Despite its worthwhile purpose, the Museum had limped along on a budget of only about $17,000 the previous year, when it had 43,239 visitors. According to experts, it needed a budget of $26,000 to function efficiently. Almost $14,000 of the budget came from the Park & Recreation Commission, and children had contributed $1,800 the previous year in membership dues, although no child was turned away for inability to become a member. Adult membership provided the final source of income and it was that fund which needed strengthening.

It thus encourages wider support among the adults of the community.

"Meditation, after Chair Is Pushed Back" indicates that an accumulation of after-dinner speeches and editorials had started a train of thought, that the speaker, or in the case of editorials, the writer, would talk about some person back in the hills who could neither read nor write, but had raised up several preachers and college professors. Or another anecdote might tell of a person from the old country, broke, who spoke no English, but in 20 years had become a millionaire and philanthropist. And always would then come the pronouncement that nowhere but in America could such rags-to-riches happen.

It stresses that it was always pleased to hear of success stories, and there were probably more of them in the United States than in any other country. But every time it heard the final line, it indicates that the mind drifted to other lands in which persons had likewise gone to the heights from a lowly station, drifting back to a provincial café, where a provincial gentleman was overheard to say: "C'est possible seulement en la France."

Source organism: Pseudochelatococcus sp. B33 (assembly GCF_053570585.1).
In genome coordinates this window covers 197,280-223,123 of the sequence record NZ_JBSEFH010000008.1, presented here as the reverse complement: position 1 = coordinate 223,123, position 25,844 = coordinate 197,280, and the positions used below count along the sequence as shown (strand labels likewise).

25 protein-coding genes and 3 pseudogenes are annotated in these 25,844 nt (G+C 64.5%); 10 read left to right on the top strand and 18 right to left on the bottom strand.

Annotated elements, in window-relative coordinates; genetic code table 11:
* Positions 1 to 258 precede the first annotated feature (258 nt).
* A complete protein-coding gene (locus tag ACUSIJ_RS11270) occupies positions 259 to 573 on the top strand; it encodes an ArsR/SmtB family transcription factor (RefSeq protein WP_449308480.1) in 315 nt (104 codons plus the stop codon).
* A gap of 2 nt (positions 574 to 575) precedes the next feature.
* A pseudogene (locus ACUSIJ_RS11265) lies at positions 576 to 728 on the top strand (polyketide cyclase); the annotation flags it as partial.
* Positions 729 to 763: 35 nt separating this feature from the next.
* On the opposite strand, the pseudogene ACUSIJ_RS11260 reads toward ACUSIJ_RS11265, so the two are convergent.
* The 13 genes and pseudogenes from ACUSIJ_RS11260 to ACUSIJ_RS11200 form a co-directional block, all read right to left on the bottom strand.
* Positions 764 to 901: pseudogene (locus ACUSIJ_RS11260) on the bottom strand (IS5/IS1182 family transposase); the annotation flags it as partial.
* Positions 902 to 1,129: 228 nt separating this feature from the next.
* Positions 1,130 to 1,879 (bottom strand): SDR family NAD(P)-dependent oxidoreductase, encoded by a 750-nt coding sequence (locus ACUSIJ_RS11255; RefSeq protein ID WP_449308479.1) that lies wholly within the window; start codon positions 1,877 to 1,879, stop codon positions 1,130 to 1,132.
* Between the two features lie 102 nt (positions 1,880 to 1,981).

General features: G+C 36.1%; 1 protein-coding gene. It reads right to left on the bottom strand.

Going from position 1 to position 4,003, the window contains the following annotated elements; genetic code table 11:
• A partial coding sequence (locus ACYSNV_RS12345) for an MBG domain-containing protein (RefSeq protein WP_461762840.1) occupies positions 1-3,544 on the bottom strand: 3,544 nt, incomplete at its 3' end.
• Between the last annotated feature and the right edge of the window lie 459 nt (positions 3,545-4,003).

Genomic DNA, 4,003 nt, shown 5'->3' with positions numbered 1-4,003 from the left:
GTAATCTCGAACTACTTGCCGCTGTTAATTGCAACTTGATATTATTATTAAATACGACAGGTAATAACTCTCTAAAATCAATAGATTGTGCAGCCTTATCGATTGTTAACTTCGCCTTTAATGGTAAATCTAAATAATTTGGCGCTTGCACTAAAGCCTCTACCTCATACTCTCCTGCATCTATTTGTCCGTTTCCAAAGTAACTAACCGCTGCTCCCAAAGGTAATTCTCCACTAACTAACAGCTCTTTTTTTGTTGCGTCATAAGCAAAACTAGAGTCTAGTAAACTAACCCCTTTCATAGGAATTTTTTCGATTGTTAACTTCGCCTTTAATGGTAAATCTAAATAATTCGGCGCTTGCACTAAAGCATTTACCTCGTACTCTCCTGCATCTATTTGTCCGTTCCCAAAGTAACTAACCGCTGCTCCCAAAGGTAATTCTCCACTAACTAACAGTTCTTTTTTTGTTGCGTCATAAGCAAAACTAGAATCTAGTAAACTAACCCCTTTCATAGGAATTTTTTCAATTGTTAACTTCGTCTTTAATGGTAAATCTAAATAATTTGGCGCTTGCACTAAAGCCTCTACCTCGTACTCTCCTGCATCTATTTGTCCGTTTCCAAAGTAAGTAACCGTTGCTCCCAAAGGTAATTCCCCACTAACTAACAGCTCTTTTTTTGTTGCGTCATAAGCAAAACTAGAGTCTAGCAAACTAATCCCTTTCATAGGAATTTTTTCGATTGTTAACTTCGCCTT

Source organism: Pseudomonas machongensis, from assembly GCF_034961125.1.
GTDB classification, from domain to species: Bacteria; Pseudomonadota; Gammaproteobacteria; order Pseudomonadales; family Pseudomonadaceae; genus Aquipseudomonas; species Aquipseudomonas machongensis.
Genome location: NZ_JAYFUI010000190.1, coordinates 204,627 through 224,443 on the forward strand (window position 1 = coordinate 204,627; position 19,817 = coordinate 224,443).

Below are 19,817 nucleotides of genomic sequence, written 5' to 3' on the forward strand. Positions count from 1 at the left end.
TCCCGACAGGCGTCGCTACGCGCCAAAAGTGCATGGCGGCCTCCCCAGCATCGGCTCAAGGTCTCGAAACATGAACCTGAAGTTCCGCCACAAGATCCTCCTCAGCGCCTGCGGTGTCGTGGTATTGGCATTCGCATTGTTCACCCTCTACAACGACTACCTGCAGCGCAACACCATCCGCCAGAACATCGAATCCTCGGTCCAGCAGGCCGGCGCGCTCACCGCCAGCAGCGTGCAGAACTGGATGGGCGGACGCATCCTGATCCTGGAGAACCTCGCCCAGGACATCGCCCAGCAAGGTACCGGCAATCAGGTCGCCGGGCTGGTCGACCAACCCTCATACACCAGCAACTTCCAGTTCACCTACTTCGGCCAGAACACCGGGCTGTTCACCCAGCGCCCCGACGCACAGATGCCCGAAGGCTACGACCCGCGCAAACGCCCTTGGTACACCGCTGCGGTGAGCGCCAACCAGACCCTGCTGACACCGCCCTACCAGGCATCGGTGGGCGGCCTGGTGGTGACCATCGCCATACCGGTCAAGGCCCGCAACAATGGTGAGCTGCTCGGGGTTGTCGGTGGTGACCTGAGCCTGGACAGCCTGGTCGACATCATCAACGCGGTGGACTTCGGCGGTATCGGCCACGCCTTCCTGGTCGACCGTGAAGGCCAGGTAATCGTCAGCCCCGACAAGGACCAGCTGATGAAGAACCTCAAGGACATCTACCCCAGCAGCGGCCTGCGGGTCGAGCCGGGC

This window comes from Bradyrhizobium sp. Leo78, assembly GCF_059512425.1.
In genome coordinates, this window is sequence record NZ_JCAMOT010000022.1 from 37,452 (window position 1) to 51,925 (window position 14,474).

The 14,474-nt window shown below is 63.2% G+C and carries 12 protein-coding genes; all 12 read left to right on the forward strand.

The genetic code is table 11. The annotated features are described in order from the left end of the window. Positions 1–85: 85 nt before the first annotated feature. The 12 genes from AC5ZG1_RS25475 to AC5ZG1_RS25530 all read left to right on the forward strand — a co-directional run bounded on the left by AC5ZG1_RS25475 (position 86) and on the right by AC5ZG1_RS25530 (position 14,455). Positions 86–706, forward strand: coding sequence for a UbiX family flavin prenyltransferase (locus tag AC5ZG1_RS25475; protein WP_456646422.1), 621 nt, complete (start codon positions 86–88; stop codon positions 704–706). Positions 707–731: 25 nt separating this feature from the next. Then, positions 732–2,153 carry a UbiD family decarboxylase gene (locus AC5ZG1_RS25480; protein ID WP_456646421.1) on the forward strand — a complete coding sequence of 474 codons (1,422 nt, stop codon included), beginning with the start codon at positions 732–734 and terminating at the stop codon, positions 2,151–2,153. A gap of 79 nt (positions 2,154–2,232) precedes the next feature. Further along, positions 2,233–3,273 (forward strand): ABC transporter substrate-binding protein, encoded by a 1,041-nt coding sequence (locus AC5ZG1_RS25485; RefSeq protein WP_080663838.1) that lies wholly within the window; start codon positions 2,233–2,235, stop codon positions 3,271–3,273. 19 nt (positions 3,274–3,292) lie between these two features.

A piece from the Greensboro Daily News, titled "Two-Year-Old", indicates that the person who had not been father to a two-year old had been spared many of life's trials but had also missed many of its joys. It explains that the two-year old was a great spiller of milk, concealer of bathtub stoppers, climber of cabinets, marker of walls and puller down of books. His sense of timing was diabolical, waiting until an important telephone conversation was begun to start a drum concert. A fiend told him when his parents planned an outing, triggering his tears. He knew how to inflict "Hi Daddy" with a tone of innocence which would forestall a spanking, and in the supermarket, he understood that just a smile could debase staid old ladies into admiring, simpering fools.